Flu cases are increasing in the DC region — did you get a flu shot last fall?

Close up of doctor with sample from sick woman. Selective focus on sample.(Getty Images/iStockphoto/dusanpetkovic)
Cases of seasonal flu are increasing in parts of the country, according to the Centers for Disease Control and Prevention, and areas experiencing rising transmission rates include Maryland, Virginia and the District.

The Chief Infection Control Officer at Children’s National Hospital offers some perspective: “We are seeing different patterns over this pandemic phase,” Xiaoyan Song said.

Song said before the coronavirus pandemic, the flu season typically would come and go in a roughly three-month cycle, with cases arriving in October to early November and escalating for about eight weeks before declining over around eight weeks.

But after near zero cases during lockdown, there was an unusual spike last year in May. And again, a spike in cases this May. So, does that mean flu season is becoming a spring versus fall occurrence with a new baseline?

“Probably not,” Song said. “But whether this is going to be just a one-time spike, we also don’t know yet. Because we still don’t know when this pandemic is going to end, and how this COVID-19 is going to affect us.”

How long or how bad flu cases might continue for is hard to forecast, Song said, while noting that the highest numbers of cases were three weeks ago.

Song has a doctorate from Johns Hopkins University, and is a professor of pediatrics at The George Washington School of Medicine and Health Sciences.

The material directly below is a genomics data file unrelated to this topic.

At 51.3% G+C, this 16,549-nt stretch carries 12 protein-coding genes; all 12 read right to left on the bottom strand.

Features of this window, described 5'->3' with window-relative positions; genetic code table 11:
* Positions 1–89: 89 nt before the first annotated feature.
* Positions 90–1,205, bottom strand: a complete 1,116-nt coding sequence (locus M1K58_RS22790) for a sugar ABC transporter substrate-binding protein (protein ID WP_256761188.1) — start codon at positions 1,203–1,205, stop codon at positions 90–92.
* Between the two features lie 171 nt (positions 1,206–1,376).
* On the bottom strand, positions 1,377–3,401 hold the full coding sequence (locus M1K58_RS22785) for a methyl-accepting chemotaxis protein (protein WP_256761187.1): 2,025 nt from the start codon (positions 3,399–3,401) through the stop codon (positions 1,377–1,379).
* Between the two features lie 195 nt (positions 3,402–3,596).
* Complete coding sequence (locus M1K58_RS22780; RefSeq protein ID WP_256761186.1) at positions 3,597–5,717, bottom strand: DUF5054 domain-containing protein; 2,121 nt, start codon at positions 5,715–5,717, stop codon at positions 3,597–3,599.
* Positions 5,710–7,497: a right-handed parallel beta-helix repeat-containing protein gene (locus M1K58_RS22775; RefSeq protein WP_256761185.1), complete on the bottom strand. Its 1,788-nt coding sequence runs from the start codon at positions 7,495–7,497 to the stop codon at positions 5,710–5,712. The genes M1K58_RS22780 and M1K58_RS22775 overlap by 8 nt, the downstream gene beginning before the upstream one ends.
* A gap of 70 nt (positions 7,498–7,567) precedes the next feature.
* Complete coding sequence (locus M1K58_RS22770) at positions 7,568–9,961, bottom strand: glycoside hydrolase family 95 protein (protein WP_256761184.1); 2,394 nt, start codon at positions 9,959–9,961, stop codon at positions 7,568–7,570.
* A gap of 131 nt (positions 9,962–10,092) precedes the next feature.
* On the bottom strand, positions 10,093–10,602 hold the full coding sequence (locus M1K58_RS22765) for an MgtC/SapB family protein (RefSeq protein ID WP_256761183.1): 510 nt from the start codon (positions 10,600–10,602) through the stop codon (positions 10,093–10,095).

Flu transmission in Virginia through June 9, 2022. (Courtesy CDC/VDH)

Looking at Week 22 of the 2021 to 2022 influenza season ending on June 4, the D.C. Health website states flu activity remains moderately high as compared to previous influenza seasons. It notes a slight uptick in case rates in the week ending June 4 that may be attributed to an increase in reporting sites.

People between ages 5 and 24 made up the largest proportion of influenza positive cases in the District.

The Virginia Department of Health website reports widespread activity for influenza-like illnesses (ILI) during the week ending June 4.

Children age 4 or under made the most visits to emergency departments or urgent care centers in Virginia for influenza-like illnesses — making up 12% of the visits.

An influenza-like illness is defined as a fever with a cough or a fever with a sore throat.

The CDC reports Maryland had moderate activity of influenza-like illnesses during Influenza Season Week 21 ending May 28. That indicates increased activity from the previous week ending May 21 — the latest data reported on the Maryland Department of Health website. Maryland updates its FluWatch dashboard on Fridays.

Song said how long or how bad the flu season might go on for is hard to forecast. The highest numbers of cases were three weeks ago. Should people who didn’t get a flu shot last fall do so now?

Xiaoyan Song, chief infection control officer (Courtesy Children’s National Hospital)

Song still recommends flu shots for unvaccinated people who are at high risk of having complications. She said people who got vaccinated against influenza last fall should discuss the matter with their primary care providers.

Offering advice, Song recommends wearing a mask in crowded places and practicing good hygiene with frequent hand-washing to help protect against everything from the flu and noroviruses, to COVID-19 and monkeypox.

“Keep a mask on, wash your hands, stay healthy,” she said.

She urges health care providers to test patients with symptoms so they can be properly diagnosed and offer appropriate treatments, whether it’s COVID-19 or influenza.

“That early diagnosis and early treatment will help the patient get through the infection as quickly as possible,” Song said.

The CDC notes there are prescription antiviral drugs that can be used to treat influenza.

Kristi King

Kristi King is a veteran reporter who has been working in the WTOP newsroom since 1990. She covers everything from breaking news to consumer concerns and the latest medical developments.

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